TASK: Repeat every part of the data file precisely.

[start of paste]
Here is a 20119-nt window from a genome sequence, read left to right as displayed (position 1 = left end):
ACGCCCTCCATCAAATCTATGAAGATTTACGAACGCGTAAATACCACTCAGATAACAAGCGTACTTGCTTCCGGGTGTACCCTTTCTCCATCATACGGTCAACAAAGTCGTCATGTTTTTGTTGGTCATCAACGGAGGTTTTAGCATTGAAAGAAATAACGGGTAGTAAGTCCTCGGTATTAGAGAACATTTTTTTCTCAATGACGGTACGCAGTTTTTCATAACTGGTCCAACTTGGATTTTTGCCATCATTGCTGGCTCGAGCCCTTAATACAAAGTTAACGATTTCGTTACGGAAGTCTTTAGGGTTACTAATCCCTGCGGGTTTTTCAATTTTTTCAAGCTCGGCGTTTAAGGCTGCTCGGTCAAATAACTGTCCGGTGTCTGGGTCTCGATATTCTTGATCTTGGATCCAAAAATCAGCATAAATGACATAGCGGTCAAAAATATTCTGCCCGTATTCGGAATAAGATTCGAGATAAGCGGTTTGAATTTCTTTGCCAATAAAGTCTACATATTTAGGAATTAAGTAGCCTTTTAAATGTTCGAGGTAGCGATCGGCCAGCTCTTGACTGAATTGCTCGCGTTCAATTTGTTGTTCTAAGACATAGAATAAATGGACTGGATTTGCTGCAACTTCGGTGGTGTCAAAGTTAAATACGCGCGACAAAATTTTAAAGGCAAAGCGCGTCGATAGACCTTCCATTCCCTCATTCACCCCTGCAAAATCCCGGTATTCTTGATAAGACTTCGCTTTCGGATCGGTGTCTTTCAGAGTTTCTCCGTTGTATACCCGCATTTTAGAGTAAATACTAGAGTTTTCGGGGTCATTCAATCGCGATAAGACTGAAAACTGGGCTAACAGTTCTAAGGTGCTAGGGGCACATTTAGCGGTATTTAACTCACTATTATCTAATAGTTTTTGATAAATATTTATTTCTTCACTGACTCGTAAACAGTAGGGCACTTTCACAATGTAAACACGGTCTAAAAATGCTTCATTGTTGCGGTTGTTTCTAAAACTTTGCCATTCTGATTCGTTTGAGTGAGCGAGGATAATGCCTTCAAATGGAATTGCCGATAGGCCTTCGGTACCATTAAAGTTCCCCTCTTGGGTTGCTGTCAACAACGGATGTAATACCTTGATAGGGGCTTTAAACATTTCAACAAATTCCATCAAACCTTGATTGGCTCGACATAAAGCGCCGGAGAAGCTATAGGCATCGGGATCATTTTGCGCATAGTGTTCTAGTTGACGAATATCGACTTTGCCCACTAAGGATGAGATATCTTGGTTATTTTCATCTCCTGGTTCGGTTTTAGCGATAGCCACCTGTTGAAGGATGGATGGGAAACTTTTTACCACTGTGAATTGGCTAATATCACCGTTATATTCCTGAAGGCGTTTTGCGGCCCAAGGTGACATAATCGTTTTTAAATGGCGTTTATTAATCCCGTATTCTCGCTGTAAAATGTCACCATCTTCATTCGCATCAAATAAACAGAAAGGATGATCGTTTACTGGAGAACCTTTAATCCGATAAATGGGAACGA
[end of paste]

Here is a 20119-nt window from a genome sequence, read left to right as displayed (position 1 = left end):
ACGCCCTCCATCAAATCTATGAAGATTTACGAACGCGTAAATACCACTCAGATAACAAGCGTACTTGCTTCCGGGTGTACCCTTTCTCCATCATACGGTCAACAAAGTCGTCATGTTTTTGTTGGTCATCAACGGAGGTTTTAGCATTGAAAGAAATAACGGGTAGTAAGTCCTCGGTATTAGAGAACATTTTTTTCTCAATGACGGTACGCAGTTTTTCATAACTGGTCCAACTTGGATTTTTGCCATCATTGCTGGCTCGAGCCCTTAATACAAAGTTAACGATTTCGTTACGGAAGTCTTTAGGGTTACTAATCCCTGCGGGTTTTTCAATTTTTTCAAGCTCGGCGTTTAAGGCTGCTCGGTCAAATAACTGTCCGGTGTCTGGGTCTCGATATTCTTGATCTTGGATCCAAAAATCAGCATAAATGACATAGCGGTCAAAAATATTCTGCCCGTATTCGGAATAAGATTCGAGATAAGCGGTTTGAATTTCTTTGCCAATAAAGTCTACATATTTAGGAATTAAGTAGCCTTTTAAATGTTCGAGGTAGCGATCGGCCAGCTCTTGACTGAATTGCTCGCGTTCAATTTGTTGTTCTAAGACATAGAATAAATGGACTGGATTTGCTGCAACTTCGGTGGTGTCAAAGTTAAATACGCGCGACAAAATTTTAAAGGCAAAGCGCGTCGATAGACCTTCCATTCCCTCATTCACCCCTGCAAAATCCCGGTATTCTTGATAAGACTTCGCTTTCGGATCGGTGTCTTTCAGAGTTTCTCCGTTGTATACCCGCATTTTAGAGTAAATACTAGAGTTTTCGGGGTCATTCAATCGCGATAAGACTGAAAACTGGGCTAACAGTTCTAAGGTGCTAGGGGCACATTTAGCGGTATTTAACTCACTATTATCTAATAGTTTTTGATAAATATTTATTTCTTCACTGACTCGTAAACAGTAGGGCACTTTCACAATGTAAACACGGTCTAAAAATGCTTCATTGTTGCGGTTGTTTCTAAAACTTTGCCATTCTGATTCGTTTGAGTGAGCGAGGATAATGCCTTCAAATGGAATTGCCGATAGGCCTTCGGTACCATTAAAGTTCCCCTCTTGGGTTGCTGTCAACAACGGATGTAATACCTTGATAGGGGCTTTAAACATTTCAACAAATTCCATCAAACCTTGATTGGCTCGACATAAAGCGCCGGAGAAGCTATAGGCATCGGGATCATTTTGCGCATAGTGTTCTAGTTGACGAATATCGACTTTGCCCACTAAGGATGAGATATCTTGGTTATTTTCATCTCCTGGTTCGGTTTTAGCGATAGCCACCTGTTGAAGGATGGATGGGAAACTTTTTACCACTGTGAATTGGCTAATATCACCGTTATATTCCTGAAGGCGTTTTGCGGCCCAAGGTGACATAATCGTTTTTAAATGGCGTTTATTAATCCCGTATTCTCGCTGTAAAATGTCACCATCTTCATTCGCATCAAATAAACAGAAAGGATGATCGTTTACTGGAGAACCTTTAATCCGATAAATGGGAACGA